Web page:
REVIEW: PROPHECY, New End Theatre Hampstead
PUBLISHED: 15:01 24 September 2008 | UPDATED: 15:25 07 September 2010
Three star rating The buzz word for this piece is augury, a word that young Jeremy – somewhat improbably – doesn t understand, and that Sarah, his drama teacher, equally improbably, seems unable to explain. They are living in a totally white set, which ma
Three star rating
The buzz word for this piece is augury, a word that young Jeremy - somewhat improbably - doesn't understand, and that Sarah, his drama teacher, equally improbably, seems unable to explain. They are living in a totally white set, which may explain their disorientation. It dazzles disconcertingly as the lights come up, which doesn't augur well for the rest of the play.
Sarah was a respected actress who now teaches drama and is married to Alan Golden (George Bartenieff) a Jewish pacifist and director of the refugee committee. Jeremy is a talented young actor, who enlisted for Iraq in order to pay for his tuition, but the experience of war has left him unhinged.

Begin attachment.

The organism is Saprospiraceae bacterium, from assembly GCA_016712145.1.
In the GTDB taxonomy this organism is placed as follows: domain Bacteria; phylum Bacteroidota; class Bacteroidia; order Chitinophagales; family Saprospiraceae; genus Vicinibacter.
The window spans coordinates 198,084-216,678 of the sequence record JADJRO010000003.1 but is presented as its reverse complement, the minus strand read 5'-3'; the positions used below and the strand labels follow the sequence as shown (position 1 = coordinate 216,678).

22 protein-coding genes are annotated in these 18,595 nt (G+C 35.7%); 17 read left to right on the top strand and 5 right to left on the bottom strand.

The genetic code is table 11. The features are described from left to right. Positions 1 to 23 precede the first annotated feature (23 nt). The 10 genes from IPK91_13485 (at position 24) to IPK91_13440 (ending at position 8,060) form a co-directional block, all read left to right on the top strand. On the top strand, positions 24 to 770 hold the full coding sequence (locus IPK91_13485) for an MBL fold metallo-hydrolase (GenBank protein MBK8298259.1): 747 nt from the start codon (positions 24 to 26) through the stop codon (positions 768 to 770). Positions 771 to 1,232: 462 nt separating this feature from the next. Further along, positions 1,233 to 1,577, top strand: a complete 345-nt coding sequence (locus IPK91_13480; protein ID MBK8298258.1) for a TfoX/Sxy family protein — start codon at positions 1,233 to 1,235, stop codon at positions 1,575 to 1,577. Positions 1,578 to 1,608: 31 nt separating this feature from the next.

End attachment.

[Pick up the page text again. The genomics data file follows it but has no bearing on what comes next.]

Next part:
A speech from Antigone sparks off a memory which sends him berserk, an incident of which he has no recollection afterwards. As he has destroyed college property, Sarah has to intercede for him with the dean (Michael Roberts) who as a Vietnam veteran himself should be sympathetic. She also tries to discuss the matter with Alan, but he cares more for Muslim children than any white Catholic boy.
Sarah suffers a series of flashbacks, remembering her aborted pregnancy by Lukas, her late lover; newsreels of children on fire from napalm; and her husband's involvement with Hala, a Lebanese colleague.
Najla Said, a beautiful and versatile actress, plays Hala along with two other roles. As another of Sarah's impossibly stupid students, she does a memorable complicated dance routine instead of declaiming the Greek chorus - believing that the word "chorus" means dancing girls.
Finally she is enchanting in a Muslim headscarf as Miriam, Alan's long lost daughter.
Also impressive is Jos Vantyler as Jeremy, a young actor with distinctive looks and a powerful presence. Susan Penhaligon uses a shrill American accent which belies her customary cosiness and gives the impression that she is battling through the words. Maybe she feels, like your reviewer, that the play is a little over worthy and that the dialogue, like the stark white set, is self consciously arty.
Even so, it may be a harrowing experience.
Until October 5.
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